Jazz 38 – Lagos, Nigeria


I scanned in some pictures form one of my favorite places while I was in Lagos a few days ago, posted on my flickr account. To the right is a scan of my original ticket, from my first visit to the club. Jazz 38 became a regular and common refuge from the insanity of trying to run a 24/7 computer room in Lagos, Nigeria. The N50 price was less than $1US, and once inside the club, local beer could also be had for even less.

After my first time there, I wrote down some thoughts in my journal, and I thought I'd transcribe them here, now.

Jazz 38, Awolowo Road
Ikoyi, Lagos, Nigeria
July 31, 1993

I finally got out to see some of the 'real' Lagos. I was itching to go out and have a few beer; not at the Eko, but someplace new and different. I asked around, and Jazz 38 was suggested.

Physically, the place is a hole. A ramshackle tin roof is held up by makeshift bamboo poles – It looks as though is could collapse at any moment. The tables are a standard wooden card table covered in yellow plastic tablecloths, and the chairs are simply plastic lawn chairs. It all sits on a bare concrete floor.

Like most everywhere else in Lagos, the club has no walls. A gentle breeze flows through, aided by several ceiling fans, to cool the customers and performers. The stage is little more than a hastily thrown together set of wooden planks.

But as bad as the place might be in the physical sense, its atmosphere is beyond compare, in a spiritual and musical sense. The staff is very friendly, and the beer is cheap (N30 for Star compared to N50 at the Eko). Three dogs roam the club at will, more part of the family than pets or protectors.

The house band, Fran and Tunde Kuboye and the Extended Family Band are, in a word, superb. Fran's voice is a masterful instrument, as comfortable with the softest ballad as that hardest blues. Her husband Tunde is an equally versatile bass player, and the whole band seemed very fine musicians, comfortable with a range of African tunes, through their own versions of rock classics. Fran does a haunting version of Moondance, only to belt out a version of Respect that would likely draw it from Aretha herself.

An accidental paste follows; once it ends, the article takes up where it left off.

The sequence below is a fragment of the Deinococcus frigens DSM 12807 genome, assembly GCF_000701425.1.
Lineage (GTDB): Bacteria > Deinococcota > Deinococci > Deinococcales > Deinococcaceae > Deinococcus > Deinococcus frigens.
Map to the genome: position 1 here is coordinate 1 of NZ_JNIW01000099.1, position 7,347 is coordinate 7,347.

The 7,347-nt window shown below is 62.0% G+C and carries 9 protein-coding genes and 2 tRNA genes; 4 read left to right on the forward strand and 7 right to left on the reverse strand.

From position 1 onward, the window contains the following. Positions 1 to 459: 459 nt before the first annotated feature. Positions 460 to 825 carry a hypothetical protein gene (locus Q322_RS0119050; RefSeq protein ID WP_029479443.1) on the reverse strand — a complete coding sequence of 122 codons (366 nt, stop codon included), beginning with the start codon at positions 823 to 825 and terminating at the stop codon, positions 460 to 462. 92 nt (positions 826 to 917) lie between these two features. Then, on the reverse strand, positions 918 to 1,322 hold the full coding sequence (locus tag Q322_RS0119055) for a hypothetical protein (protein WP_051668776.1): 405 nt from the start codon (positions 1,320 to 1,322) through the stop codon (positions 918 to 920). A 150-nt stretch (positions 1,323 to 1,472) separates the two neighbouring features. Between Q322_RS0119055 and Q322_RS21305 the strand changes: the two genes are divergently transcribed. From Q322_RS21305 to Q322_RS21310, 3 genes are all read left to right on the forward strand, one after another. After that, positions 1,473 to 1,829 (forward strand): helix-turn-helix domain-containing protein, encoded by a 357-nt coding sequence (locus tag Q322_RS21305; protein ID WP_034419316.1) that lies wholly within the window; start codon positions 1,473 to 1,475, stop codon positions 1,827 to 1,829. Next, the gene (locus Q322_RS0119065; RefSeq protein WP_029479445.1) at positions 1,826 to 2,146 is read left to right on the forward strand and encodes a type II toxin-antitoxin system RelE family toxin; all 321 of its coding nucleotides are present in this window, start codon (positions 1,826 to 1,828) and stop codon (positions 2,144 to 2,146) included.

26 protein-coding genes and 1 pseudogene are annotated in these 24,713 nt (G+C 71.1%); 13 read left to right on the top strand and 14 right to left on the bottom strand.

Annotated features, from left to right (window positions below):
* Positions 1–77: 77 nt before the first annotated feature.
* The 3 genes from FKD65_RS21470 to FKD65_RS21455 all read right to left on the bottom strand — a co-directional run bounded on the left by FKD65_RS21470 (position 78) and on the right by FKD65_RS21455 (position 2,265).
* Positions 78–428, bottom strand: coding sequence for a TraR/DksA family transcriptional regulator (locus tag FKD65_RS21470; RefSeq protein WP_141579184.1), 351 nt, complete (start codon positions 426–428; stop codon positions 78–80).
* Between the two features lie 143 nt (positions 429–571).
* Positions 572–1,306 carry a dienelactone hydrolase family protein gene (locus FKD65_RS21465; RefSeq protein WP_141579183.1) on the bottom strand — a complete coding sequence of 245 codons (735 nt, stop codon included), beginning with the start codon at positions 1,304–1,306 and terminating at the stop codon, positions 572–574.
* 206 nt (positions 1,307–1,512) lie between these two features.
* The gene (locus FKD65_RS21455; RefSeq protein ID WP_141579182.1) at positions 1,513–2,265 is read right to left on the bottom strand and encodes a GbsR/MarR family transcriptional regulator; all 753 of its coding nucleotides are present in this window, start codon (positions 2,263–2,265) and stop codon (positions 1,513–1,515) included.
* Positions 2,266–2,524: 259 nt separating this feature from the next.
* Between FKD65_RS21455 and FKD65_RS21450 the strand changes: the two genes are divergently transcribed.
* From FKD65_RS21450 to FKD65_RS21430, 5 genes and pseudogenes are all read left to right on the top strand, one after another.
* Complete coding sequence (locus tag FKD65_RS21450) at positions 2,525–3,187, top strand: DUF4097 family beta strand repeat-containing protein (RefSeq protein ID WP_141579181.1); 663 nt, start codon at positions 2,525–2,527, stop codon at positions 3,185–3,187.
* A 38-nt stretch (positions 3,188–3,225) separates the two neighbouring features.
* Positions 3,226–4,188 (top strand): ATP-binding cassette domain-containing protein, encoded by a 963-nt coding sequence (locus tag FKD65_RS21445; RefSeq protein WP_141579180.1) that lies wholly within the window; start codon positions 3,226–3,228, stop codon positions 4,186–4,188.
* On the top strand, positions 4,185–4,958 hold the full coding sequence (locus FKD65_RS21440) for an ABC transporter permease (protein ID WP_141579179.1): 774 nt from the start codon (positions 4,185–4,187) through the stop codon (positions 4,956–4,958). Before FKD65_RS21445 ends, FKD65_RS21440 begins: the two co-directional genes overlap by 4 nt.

In short, it was an amazing experience, one that I intend to repeat.

It was an experience I repeated throughout my years in Lagos. I own a copy of their album Jisting, a full 10 original tunes, purchased at a VERY reasonable N500 on CD. I even recall a wonderful night spent socializing with the family after the club closed.

Sadly, Fran died suddenly in 1997, bringing to an end her singing. More than that, though, she was a well known youth leader in the area and a Dentist. From what I have heard, Tunde still runs the club … and operates it partly as a youth centre. I also know he opened another youth centre in Fran's honour after her death.

I do know they represent one of the true highlights of m time in Lagos. More than just one night, Fran and Tunde, and their club, gave me hours of fun, of wonderful music to escape an insane work environment, especially in my early years in Lagos. I still find myself loving their music … its currently on my iPod, and likely always will be. Definitely a highlight from Lagos, but one that, sadly, will never be the same. You truly can't go home again.